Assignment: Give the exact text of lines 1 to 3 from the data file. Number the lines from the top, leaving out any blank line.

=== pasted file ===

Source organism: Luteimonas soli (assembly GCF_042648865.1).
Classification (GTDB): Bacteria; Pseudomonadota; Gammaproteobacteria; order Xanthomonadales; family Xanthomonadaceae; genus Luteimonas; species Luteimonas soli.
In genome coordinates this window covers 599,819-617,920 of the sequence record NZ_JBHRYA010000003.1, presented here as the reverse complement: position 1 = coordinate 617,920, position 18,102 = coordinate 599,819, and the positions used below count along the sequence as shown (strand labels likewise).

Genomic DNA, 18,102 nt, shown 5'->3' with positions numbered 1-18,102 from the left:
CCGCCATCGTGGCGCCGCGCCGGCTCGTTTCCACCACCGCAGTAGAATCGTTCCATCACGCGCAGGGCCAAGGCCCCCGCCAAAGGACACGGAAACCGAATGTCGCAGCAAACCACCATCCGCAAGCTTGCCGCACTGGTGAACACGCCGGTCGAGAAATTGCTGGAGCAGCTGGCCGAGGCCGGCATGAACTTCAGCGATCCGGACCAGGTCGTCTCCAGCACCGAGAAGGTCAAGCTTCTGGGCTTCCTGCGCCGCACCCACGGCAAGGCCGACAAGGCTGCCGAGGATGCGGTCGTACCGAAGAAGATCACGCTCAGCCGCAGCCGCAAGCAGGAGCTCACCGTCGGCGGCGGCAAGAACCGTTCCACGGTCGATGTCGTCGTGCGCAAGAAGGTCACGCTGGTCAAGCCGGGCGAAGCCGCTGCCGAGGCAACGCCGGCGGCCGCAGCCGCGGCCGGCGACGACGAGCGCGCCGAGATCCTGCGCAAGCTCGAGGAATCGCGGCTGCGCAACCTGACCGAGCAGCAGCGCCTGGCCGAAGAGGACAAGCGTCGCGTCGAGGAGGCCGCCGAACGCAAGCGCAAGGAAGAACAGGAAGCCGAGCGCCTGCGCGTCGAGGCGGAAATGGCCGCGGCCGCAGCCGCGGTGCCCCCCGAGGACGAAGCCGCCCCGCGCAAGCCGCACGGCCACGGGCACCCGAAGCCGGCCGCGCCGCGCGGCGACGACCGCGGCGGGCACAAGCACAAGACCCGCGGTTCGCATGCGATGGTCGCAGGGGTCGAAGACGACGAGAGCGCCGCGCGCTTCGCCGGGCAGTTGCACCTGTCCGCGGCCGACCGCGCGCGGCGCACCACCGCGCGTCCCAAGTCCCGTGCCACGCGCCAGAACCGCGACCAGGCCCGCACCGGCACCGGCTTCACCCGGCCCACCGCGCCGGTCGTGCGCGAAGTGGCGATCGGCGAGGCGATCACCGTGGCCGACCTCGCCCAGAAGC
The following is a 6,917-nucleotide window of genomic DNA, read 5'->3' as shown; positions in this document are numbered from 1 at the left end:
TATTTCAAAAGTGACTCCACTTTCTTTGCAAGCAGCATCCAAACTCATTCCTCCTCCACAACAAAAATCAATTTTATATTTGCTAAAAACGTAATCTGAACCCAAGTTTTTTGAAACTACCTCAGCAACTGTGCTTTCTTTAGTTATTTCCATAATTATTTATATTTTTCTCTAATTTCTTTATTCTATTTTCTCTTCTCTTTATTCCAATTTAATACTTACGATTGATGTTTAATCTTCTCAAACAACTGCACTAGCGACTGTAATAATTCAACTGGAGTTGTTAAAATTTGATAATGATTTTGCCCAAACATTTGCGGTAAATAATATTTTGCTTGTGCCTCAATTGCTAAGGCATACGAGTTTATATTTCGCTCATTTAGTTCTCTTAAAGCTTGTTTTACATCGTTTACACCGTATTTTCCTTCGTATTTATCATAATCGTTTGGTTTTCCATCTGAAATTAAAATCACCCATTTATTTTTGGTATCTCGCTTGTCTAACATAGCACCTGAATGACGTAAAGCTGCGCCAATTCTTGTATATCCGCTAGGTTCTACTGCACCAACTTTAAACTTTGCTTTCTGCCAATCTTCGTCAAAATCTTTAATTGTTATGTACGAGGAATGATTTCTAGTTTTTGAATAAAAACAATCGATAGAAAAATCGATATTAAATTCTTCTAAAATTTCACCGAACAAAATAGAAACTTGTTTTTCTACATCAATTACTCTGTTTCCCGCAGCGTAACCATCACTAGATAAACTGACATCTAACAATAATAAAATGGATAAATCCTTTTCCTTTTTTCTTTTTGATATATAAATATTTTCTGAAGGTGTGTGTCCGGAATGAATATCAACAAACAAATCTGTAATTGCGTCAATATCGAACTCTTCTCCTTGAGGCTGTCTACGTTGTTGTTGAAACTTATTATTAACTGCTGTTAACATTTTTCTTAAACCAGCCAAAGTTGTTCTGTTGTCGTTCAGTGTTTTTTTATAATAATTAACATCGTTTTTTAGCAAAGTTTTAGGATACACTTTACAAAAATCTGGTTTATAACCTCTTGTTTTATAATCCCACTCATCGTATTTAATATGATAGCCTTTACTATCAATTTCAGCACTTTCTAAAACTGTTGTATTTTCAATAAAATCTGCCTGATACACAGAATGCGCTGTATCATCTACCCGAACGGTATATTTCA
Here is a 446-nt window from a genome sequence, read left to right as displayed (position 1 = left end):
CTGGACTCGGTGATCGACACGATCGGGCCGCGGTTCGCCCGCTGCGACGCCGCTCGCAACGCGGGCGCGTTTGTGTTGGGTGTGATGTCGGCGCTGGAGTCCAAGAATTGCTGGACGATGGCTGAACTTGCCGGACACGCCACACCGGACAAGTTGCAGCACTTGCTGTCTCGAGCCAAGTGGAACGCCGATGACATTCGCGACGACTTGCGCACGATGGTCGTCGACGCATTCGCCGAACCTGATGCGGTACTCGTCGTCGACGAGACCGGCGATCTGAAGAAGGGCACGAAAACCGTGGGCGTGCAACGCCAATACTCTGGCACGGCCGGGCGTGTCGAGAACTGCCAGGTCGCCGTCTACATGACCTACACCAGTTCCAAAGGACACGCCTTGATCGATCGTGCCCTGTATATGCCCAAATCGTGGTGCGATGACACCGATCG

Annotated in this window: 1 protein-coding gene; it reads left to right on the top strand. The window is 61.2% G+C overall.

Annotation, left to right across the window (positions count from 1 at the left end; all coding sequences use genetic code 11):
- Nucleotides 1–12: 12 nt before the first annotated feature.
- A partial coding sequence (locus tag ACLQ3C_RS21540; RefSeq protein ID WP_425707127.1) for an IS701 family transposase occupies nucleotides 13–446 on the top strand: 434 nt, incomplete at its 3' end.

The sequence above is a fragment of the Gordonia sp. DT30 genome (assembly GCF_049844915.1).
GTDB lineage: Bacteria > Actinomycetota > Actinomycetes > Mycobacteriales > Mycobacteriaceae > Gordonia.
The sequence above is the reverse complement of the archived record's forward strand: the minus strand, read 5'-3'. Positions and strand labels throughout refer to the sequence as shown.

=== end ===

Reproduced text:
Source organism: Luteimonas soli (assembly GCF_042648865.1).
Classification (GTDB): Bacteria; Pseudomonadota; Gammaproteobacteria; order Xanthomonadales; family Xanthomonadaceae; genus Luteimonas; species Luteimonas soli.
In genome coordinates this window covers 599,819-617,920 of the sequence record NZ_JBHRYA010000003.1, presented here as the reverse complement: position 1 = coordinate 617,920, position 18,102 = coordinate 599,819, and the positions used below count along the sequence as shown (strand labels likewise).